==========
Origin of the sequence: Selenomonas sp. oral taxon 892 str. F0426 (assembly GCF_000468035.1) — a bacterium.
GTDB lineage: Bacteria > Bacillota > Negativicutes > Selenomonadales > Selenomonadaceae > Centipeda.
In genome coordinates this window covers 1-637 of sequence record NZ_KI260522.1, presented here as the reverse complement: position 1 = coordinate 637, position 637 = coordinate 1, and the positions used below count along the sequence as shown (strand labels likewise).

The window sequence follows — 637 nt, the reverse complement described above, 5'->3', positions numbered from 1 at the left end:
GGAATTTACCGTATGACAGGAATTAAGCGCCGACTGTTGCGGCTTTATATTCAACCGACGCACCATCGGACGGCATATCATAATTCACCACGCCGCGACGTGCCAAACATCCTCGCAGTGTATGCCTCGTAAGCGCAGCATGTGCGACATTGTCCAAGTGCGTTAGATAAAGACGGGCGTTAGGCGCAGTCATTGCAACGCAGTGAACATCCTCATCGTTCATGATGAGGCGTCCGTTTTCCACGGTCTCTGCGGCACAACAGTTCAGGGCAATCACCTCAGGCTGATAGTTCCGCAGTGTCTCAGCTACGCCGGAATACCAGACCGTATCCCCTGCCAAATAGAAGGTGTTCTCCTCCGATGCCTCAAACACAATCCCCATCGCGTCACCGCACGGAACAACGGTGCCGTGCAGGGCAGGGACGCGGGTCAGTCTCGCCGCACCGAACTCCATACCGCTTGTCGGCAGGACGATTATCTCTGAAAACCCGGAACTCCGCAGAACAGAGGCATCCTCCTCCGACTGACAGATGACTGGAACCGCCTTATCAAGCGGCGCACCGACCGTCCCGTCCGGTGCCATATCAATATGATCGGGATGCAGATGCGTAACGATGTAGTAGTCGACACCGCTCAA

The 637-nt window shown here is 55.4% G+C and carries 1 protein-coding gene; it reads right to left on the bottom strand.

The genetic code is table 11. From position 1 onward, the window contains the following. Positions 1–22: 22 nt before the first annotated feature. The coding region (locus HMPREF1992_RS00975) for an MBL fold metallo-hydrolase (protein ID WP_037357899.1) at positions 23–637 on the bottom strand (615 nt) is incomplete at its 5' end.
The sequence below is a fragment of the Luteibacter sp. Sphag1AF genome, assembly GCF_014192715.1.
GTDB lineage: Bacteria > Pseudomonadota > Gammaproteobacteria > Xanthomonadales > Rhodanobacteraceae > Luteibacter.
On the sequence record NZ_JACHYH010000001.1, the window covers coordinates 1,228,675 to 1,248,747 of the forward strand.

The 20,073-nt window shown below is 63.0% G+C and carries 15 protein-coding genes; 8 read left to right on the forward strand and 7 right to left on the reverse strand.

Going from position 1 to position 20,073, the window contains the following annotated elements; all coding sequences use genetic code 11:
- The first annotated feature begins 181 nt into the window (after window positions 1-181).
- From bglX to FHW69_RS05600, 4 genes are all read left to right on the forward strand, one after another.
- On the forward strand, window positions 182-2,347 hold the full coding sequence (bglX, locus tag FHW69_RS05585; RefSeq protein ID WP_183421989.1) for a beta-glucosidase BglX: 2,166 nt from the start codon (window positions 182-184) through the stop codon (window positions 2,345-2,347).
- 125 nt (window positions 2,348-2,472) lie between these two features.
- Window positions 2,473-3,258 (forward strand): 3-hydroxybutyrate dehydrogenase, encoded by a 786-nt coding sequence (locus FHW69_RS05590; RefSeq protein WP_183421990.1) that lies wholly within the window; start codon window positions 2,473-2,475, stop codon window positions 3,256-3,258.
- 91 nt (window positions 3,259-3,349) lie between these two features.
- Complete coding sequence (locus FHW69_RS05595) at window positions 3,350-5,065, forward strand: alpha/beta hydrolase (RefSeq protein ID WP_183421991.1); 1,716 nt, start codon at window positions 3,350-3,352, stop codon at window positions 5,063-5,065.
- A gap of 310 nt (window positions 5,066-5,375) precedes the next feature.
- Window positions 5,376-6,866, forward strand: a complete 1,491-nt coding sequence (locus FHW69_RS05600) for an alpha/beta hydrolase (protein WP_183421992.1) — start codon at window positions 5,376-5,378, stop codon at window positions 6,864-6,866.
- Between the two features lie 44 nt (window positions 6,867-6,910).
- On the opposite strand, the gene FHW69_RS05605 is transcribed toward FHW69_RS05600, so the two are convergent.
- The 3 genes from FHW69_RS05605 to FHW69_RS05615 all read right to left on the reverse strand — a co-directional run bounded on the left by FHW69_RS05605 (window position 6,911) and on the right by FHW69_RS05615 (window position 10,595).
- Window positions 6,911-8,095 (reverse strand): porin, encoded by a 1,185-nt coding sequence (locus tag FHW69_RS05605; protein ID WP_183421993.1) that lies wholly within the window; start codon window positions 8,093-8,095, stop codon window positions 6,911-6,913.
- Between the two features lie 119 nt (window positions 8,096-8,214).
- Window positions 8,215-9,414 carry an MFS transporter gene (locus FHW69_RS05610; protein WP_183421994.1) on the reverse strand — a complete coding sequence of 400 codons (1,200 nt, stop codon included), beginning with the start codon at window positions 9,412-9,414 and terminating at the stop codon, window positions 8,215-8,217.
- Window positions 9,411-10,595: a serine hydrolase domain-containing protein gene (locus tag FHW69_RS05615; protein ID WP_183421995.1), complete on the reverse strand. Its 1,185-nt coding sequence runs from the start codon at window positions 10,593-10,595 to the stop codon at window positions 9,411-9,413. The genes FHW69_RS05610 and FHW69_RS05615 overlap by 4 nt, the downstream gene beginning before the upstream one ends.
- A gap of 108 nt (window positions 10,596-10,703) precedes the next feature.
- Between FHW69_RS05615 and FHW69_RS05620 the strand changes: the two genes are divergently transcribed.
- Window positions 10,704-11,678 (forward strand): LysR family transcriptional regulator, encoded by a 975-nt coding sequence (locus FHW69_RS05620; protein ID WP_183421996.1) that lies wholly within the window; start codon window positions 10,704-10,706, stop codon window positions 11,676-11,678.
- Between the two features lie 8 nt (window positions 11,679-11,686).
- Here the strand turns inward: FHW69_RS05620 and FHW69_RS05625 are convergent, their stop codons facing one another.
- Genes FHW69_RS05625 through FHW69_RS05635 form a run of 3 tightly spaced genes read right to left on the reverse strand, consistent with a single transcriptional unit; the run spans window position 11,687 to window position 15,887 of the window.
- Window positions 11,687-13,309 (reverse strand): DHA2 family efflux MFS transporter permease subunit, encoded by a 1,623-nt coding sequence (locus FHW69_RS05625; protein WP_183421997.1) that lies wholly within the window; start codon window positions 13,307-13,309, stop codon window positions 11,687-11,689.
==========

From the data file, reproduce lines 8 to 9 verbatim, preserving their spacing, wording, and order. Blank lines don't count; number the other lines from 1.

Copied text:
The sequence below is a fragment of the Luteibacter sp. Sphag1AF genome, assembly GCF_014192715.1.
GTDB lineage: Bacteria > Pseudomonadota > Gammaproteobacteria > Xanthomonadales > Rhodanobacteraceae > Luteibacter.